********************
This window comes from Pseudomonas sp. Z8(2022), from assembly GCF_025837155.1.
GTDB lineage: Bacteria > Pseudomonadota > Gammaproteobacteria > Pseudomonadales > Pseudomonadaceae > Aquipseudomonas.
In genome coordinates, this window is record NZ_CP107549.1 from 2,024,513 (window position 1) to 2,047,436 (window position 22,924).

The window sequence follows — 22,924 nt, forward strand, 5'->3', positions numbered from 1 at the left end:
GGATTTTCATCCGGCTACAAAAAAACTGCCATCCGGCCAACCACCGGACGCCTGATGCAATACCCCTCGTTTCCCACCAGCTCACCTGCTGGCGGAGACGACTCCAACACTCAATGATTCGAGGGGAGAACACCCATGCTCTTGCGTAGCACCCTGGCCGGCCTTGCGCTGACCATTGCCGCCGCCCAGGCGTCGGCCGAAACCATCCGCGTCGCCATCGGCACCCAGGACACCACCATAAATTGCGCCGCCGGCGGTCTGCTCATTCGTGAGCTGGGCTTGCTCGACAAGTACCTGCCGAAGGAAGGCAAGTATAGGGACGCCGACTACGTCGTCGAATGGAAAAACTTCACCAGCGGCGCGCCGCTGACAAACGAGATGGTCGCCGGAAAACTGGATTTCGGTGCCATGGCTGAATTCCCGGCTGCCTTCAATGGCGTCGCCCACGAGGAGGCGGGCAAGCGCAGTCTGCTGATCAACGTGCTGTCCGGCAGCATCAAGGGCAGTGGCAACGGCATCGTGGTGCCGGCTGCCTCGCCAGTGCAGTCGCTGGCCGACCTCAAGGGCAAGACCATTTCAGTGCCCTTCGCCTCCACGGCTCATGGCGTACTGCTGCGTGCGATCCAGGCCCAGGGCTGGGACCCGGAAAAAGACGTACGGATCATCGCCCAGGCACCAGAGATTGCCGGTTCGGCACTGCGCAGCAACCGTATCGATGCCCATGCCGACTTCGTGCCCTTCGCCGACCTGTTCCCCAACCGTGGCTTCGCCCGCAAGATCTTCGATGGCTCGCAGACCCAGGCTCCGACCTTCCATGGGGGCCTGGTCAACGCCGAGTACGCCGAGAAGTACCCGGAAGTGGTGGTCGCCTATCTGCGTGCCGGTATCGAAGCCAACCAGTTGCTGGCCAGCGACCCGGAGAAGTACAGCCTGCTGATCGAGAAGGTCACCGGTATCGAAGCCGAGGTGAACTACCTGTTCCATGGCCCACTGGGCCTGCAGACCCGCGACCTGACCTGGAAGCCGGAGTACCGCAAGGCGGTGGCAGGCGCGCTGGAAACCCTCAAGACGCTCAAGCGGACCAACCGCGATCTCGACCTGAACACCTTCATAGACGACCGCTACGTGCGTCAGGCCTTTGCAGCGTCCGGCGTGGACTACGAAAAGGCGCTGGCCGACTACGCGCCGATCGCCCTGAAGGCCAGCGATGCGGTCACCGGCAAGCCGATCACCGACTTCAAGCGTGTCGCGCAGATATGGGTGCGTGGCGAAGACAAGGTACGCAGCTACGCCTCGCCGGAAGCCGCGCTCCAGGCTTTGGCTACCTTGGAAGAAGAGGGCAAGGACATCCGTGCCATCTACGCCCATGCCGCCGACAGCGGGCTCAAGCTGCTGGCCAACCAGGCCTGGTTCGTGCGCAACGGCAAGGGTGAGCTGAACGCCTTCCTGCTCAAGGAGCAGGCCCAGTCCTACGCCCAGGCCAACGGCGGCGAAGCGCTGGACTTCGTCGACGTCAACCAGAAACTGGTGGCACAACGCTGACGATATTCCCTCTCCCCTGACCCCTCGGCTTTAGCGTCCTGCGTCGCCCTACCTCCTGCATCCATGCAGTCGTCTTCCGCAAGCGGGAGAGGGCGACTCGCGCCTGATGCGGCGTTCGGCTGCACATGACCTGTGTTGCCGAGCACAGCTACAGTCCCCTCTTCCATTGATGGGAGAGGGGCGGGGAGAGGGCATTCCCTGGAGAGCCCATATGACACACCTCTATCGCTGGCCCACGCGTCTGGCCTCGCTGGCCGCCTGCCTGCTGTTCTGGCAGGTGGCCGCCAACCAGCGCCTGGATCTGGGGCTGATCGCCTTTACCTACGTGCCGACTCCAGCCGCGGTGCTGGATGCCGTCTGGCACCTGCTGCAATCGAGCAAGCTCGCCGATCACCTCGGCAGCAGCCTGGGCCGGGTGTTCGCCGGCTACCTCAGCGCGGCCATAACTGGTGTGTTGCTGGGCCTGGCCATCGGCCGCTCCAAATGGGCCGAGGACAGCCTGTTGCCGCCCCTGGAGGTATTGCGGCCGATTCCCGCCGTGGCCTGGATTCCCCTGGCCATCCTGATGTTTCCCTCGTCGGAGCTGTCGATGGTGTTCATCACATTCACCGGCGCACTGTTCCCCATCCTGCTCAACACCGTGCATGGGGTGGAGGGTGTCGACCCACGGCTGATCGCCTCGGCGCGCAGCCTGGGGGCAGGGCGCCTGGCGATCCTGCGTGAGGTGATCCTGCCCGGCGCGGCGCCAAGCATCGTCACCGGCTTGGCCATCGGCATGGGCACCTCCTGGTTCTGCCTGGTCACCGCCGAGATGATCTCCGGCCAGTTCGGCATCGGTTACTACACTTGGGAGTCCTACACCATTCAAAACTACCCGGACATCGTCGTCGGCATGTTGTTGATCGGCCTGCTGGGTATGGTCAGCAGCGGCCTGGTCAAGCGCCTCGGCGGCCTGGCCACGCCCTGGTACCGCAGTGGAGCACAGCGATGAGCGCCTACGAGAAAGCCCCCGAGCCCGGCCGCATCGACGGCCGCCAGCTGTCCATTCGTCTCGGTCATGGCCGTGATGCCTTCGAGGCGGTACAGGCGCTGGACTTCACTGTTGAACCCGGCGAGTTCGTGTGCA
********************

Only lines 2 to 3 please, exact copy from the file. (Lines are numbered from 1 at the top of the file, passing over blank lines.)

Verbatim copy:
GTDB lineage: Bacteria > Pseudomonadota > Gammaproteobacteria > Pseudomonadales > Pseudomonadaceae > Aquipseudomonas.
In genome coordinates, this window is record NZ_CP107549.1 from 2,024,513 (window position 1) to 2,047,436 (window position 22,924).